Ross Clark

Globophobia | 4 September 2004

A weekly survey of world restrictions on freedom and free trade

Text settings

With the Athens games out of way, the Boycott Beijing campaign is now in full swing, arguing that China’s lousy human rights record should disqualify it from holding the 2008 Olympics and imploring the West to repeat the snub which marred the Moscow games of 1980. Admittedly China isn’t the sort of country you would want to invite home to have tea with your mother, but then the same applies to rather a large proportion of the countries that competed in Athens. If alleged human rights abuses were considered sufficient grounds to disqualify countries from holding sporting events, the world would not agree to hold them anywhere outside Norway. China’s human rights record does not and should not prevent us buying its manufactures, and neither should it prevent our marathon runners traversing Tiananmen Square in four years’ time. If anything, the presence of the Olympics will force China to adopt a more internationally acceptable form of government. As for the Moscow boycott of 1980, does anyone seriously believe the credit for the ending of communism lies with American sprinters and pole-vaulters?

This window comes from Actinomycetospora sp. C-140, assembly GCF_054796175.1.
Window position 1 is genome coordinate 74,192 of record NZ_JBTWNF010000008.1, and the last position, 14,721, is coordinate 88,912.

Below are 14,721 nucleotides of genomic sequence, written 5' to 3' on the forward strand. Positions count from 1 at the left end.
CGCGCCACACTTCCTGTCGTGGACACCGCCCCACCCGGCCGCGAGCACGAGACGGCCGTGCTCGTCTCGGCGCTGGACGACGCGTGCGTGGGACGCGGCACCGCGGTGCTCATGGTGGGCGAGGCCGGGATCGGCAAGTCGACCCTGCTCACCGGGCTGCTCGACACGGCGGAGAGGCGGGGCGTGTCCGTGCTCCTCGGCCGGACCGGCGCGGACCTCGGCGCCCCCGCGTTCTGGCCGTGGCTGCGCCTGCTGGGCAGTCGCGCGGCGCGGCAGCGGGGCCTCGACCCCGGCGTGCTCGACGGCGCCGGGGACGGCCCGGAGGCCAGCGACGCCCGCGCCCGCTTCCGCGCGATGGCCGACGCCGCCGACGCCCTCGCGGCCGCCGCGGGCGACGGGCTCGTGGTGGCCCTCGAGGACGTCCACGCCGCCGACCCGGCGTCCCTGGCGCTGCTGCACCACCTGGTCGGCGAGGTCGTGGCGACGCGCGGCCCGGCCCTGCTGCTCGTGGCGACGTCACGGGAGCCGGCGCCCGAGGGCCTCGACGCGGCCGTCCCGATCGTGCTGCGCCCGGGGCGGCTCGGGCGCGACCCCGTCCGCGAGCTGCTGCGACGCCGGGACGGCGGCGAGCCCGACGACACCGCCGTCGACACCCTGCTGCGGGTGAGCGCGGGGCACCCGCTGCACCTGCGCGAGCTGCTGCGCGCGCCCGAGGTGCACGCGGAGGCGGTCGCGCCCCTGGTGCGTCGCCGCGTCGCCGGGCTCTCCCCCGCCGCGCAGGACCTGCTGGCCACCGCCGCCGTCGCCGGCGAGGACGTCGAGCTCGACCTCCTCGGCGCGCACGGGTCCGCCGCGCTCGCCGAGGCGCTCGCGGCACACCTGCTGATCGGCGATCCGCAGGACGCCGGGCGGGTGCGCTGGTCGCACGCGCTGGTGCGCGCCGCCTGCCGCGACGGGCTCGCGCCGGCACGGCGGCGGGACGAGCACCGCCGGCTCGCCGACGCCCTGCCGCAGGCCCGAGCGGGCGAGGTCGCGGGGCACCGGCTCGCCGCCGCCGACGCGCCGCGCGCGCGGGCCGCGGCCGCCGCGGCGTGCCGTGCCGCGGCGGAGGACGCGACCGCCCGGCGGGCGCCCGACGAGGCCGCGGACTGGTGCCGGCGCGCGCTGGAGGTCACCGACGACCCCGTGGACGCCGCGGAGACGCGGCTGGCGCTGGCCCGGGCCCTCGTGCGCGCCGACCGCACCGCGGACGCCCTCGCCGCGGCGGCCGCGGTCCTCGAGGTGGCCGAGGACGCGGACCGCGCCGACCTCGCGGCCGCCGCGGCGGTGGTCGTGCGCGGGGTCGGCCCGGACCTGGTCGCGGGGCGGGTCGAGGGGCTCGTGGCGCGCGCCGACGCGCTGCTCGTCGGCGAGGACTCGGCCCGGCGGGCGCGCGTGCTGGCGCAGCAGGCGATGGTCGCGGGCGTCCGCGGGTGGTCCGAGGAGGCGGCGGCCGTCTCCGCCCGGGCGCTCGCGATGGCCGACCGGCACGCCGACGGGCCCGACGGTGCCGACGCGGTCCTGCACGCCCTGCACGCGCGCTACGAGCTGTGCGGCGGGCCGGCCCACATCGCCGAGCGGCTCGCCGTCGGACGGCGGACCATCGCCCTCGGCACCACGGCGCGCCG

The real reason so many Westerners fear a Beijing games, of course, is the prospect that China might win most of the medals. China won 32 golds in Athens, against America’s 35. Given home advantage, China will almost certainly top the table in Beijing and topple America from its long-held position of sporting superpower. Only the introduction of Western friendly events like golf — whose representatives are lobbying the International Olympic Committee hard for inclusion in the 2008 games — can hope to prevent a host of Chinese gymnasts and long-distance runners from stealing the show.

Opponents of sporting boycotts traditionally allege that ‘sport and politics do not mix’. Yet that ignores the sporting advantages of boycotts: just think, had we taken the trouble to find a tribe of pygmies being maltreated by a Brazilian regional development agency, we might have got that country thrown out of the 2002 World Cup before the blighters put us out of it.